Council hires Anderson as new City Manager

Des Moines City Manager Eric Anderson, known as a cost-cutter who put the city back on track after financial difficulties during the late-1990s, will become Tacoma’s third city manager in two years, according to a unanimous vote by the City Council last night.

“I look forward to working with the Council and City staff.,” said Anderson, in a statement released by the City of Tacoma. Anderson said he was pleased by the council’s vote. “Tacoma is a great international city and it deserves the best our efforts can bring,” he added. “I look forward to getting to work.”

Anderson will assume duties as city manager July 15, and will receive an annual salary of $189,446.40, plus benefits that include $550 per month in car allowances, and 50 hours of time off / administrative leave upon hire (with an additional 14 days per year). The city will also pay moving expenses up to $25,000, and a housing equalization allowance of $10,000.

Anderson’s employment agreement with the city will continue through July 15, 2007, and the City Manager’s Performance Appraisal Committee will conduct annual performance reviews.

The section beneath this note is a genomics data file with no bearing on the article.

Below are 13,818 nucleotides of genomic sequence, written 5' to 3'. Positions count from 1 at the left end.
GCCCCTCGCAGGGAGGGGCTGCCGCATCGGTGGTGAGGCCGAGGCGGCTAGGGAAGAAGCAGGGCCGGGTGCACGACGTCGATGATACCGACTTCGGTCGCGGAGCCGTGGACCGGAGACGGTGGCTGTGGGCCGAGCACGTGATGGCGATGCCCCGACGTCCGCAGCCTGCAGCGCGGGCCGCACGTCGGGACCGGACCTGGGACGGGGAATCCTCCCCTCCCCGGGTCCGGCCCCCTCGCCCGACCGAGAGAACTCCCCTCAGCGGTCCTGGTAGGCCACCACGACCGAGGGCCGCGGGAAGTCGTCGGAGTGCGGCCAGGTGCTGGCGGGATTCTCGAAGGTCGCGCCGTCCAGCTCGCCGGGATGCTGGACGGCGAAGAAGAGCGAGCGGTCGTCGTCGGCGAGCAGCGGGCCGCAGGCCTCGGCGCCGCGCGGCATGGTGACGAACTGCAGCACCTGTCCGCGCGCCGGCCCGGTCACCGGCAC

Though the benefits offered by the city are unprecedented, the job in Tacoma is a cut in pay for Anderson, who earns $190,598 in salary, plus $14,721 in benefits that include deferred compensation, car allowance, and longevity pay as the Des Moines City Manager.

“He was willing to forego things like longevity pay and deferred compensation contributions from the city,” commented Mayor Bill Baarsman, who described Anderson as “top-flight.” “He really wants to be here.”

“It seemed obvious from the beginning that he really wanted to come to Tacoma,” added City Councilmember and Chair of the City Manager’s Performance Appraisal Committee, Spiro Manthou.

Much of Anderson’s work in Tacoma will focus on budget deficits facing the city over the next several years. The City Council devised short-term solutions to fix a $29.6 million shortfall in the current biennial budget. Projections call for a $16 million deficit in the 2007-2008 budget, and a $26.5 million deficit in the 2009-2010 budget.

Current City Manager Jim Walton has proposed a Breatkthrough Change Initiative designed to cut costs related to city operations. However, whether that initiative will continue under Anderson’s watch is uncertain. Walton’s contract ends June 30, and he plans to retire.

Anderson has been the city manager in Des Moines, Iowa, since 1995, where he has served as a policy advisor to the city council and prepared the operating and capital improvements budgets for council approval. He was also the city manager in Evanston, Ill., from 1991 through 1995, and in Eau Claire, Wis., from 1984 through 1991. Anderson was selected from an original field of 41 applicants and a select field of three finalists who interviewed with the council earlier this month.